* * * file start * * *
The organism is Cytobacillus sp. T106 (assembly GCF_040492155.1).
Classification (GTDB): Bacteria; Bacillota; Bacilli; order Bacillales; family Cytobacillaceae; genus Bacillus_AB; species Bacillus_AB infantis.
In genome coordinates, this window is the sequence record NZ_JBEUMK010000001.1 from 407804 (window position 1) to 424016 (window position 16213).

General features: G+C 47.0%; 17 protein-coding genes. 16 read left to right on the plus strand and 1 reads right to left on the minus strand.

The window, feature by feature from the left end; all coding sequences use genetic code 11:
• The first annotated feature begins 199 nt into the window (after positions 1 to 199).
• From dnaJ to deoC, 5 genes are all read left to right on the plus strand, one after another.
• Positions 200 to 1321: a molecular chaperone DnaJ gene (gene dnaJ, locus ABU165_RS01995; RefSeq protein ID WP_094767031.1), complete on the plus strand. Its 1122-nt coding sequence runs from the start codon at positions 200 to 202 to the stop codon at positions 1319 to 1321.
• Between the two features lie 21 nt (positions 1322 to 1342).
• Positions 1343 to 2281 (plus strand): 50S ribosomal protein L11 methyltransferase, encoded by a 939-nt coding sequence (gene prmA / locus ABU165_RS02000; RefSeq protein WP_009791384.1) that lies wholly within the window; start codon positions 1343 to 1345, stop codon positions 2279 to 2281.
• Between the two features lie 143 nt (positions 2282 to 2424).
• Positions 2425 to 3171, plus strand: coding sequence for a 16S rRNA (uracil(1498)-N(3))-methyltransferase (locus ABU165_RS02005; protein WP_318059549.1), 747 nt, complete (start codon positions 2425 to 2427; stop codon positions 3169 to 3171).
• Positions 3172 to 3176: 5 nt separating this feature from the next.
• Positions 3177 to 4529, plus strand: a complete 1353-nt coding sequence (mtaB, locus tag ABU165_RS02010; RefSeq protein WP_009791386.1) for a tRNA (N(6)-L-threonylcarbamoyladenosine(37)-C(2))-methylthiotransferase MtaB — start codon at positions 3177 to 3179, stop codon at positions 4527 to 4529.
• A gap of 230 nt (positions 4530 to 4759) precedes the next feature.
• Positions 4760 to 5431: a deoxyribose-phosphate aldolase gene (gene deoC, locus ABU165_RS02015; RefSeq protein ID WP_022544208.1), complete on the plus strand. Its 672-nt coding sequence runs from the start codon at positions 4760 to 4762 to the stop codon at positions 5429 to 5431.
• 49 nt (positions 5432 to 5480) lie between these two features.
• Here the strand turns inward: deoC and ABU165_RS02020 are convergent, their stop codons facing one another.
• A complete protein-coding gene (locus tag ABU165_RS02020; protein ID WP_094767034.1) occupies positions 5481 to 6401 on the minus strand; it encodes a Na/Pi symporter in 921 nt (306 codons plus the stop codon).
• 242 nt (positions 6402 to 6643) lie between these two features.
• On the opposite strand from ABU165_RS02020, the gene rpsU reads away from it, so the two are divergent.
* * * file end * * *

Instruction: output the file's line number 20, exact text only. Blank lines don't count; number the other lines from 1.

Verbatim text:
• 242 nt (positions 6402 to 6643) lie between these two features.